The AstraZeneca vaccine cuts COVID transmission—and delaying the second dose is a good idea, study finds
New data from clinical trials of the coronavirus vaccine developed by pharmaceutical company AstraZeneca and scientists at the University of Oxford shows a single dose of the vaccine reduces transmission of the virus by about two-thirds.
It is the first clinical evidence so far that one of the approved coronavirus vaccines doesn’t just help the person receiving the jab avoid COVID-19 symptoms, but also provides “sterilizing immunity” that prevents the inoculated person from being able to infect others.
That is significant because if the vaccines prevent transmission, as well as preventing illness, it will enable countries to lift social distancing measures and lockdowns more rapidly than would otherwise be the case.
The Oxford-AstraZeneca vaccine is also seen as crucial to helping end the pandemic globally because it costs less than other vaccines, and can be stored at normal refrigerator temperatures, unlike the vaccines produced by Pfizer and Moderna, which require special equipment to keep them in ultra-freezing conditions.
Deborah Dunn-Walters, professor of immunology at the University of Surrey and chair of the British Society for Immunology’s COVID-19 task force, said it was “very encouraging” that the study provided “indication that virus carriage is reduced.”
The new data, which has not yet been peer-reviewed, was published by Oxford researchers who pioneered the vaccine. It shows that, in clinical trials in the U.K., the number of volunteers who tested positive for coronavirus using polymerase chain reaction (PCR) tests after a single dose was reduced by 67%. This suggests these people were not only asymptomatic, but had such low viral loads they would be unable to infect others.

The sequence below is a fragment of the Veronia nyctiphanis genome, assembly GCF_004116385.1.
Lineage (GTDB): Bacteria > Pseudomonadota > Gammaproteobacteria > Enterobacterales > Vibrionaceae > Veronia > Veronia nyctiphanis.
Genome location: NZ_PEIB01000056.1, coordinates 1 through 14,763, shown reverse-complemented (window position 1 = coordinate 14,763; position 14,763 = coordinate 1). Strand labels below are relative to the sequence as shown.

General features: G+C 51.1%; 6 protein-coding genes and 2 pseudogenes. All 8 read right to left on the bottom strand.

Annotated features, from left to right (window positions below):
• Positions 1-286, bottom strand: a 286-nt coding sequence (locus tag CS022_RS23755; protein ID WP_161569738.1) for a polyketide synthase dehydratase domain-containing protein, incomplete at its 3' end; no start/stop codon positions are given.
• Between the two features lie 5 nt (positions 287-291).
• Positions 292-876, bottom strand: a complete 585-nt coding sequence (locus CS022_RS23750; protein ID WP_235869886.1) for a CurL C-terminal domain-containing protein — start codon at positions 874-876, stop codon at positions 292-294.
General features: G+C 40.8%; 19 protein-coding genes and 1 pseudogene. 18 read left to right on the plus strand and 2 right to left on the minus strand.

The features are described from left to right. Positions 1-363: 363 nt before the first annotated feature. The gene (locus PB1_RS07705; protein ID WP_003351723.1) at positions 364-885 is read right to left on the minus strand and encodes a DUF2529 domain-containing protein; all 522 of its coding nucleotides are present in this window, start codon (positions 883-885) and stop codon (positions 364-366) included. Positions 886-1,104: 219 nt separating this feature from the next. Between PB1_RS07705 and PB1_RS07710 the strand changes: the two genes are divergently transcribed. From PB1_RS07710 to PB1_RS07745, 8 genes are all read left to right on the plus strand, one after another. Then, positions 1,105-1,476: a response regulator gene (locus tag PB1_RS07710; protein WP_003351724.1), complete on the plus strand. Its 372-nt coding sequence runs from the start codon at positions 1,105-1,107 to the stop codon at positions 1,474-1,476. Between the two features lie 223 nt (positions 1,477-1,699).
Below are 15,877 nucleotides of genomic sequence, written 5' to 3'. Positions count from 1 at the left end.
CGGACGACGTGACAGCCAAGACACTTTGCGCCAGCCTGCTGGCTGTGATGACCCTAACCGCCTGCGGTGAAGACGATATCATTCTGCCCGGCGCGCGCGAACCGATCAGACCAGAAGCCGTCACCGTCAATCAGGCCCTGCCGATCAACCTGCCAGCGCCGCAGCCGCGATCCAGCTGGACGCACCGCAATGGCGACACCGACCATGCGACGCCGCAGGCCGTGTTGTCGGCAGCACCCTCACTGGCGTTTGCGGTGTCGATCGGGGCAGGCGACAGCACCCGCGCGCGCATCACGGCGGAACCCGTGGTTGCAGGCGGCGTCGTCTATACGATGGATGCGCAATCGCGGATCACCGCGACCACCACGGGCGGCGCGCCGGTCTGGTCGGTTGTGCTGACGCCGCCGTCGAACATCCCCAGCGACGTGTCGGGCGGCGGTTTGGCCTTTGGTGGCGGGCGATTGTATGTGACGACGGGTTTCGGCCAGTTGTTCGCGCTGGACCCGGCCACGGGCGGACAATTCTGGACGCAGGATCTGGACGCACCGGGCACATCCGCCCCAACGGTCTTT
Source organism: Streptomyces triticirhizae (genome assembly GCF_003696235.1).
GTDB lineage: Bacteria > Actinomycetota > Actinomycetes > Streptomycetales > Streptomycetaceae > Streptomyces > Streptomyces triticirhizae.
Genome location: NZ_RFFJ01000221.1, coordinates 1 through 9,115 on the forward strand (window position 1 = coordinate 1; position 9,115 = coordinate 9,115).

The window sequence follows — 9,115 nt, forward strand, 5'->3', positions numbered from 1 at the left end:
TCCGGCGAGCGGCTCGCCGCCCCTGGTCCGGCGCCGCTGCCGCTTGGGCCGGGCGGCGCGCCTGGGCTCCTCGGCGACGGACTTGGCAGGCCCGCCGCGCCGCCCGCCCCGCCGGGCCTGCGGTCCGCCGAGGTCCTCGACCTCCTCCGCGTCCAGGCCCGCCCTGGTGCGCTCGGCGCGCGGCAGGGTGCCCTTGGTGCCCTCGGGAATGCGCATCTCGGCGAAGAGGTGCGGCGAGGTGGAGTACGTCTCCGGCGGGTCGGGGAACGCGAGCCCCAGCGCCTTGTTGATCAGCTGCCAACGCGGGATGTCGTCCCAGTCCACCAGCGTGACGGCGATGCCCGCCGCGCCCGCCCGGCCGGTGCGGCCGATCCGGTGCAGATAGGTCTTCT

The same study, looking at a broader pool of volunteers from clinical trials in the U.K., Brazil, and South Africa, also showed that a single dose of the vaccine was about 76% effective at preventing symptomatic COVID-19, starting 22 days after the first dose, as it took the body time to develop an immune response. This immunity then lasted for at least 90 days.
The analysis found that waiting for 12 weeks to give a second dose conferred better overall immunity than giving a second dose sooner. The vaccine’s efficacy rose from 54.9% when the second dose was given at less than six weeks to 82.4% when given at 12 weeks.
The vaccine was shown to be 100% effective at preventing severe COVID-19, with no hospitalizations or deaths reported among those who received the jab.
The data will provide much-needed scientific support to the U.K. government’s controversial decision to use its existing vaccine supplies to give as many people as possible a first shot, while delaying their second shots for 12 weeks.
“This is excellent news and very much what was expected from what we know about other vaccines,” David Matthews, a virologist at the University of Bristol, said.
Most epidemiologists agreed that vaccinating more people with an initial dose sooner would likely save more lives. And ever since the U.K. announced its decision, several other countries have announced similar plans.
But some virologists, as well as Pfizer and Moderna, makers of two of the vaccines the U.K. has authorized, have questioned the decision. That’s because for these vaccines, which use a different technology than the Oxford-AstraZeneca vaccine, there is no clinical trial data yet to indicate how such a delay in second doses affects how well the vaccines work. Those two vaccines, which use messenger RNA, were only tested with booster shots given three to four weeks after the initial dose.
Matt Hancock, the U.K. health secretary, hailed the new analysis as a “hugely encouraging study” that showed “the Oxford vaccine works and works well.”
In recent weeks, government officials in Europe had raised questions about how well the Oxford-AstraZeneca vaccine worked in older people, with an advisory body to the German health regulator recommending against giving the inoculation to adults over the age of 65 because there wasn’t enough clinical data from this age cohort to prove the vaccine worked for them. French President Emmanuel Macron then gave an interview in which he said the vaccine was “quasi-ineffective” in people over 65. Nonetheless, the European Medicines Agency, last week authorized the Oxford-AstraZeneca vaccine for use in all adults.
Some scientists, though, warned against reading too much into the latest study results. Azra Ghani, professor of infectious disease epidemiology at Imperial College London, said the Oxford-run clinical trials were not designed to assess different dosing gaps and that participants across groups with different timings for the second dose were not randomized.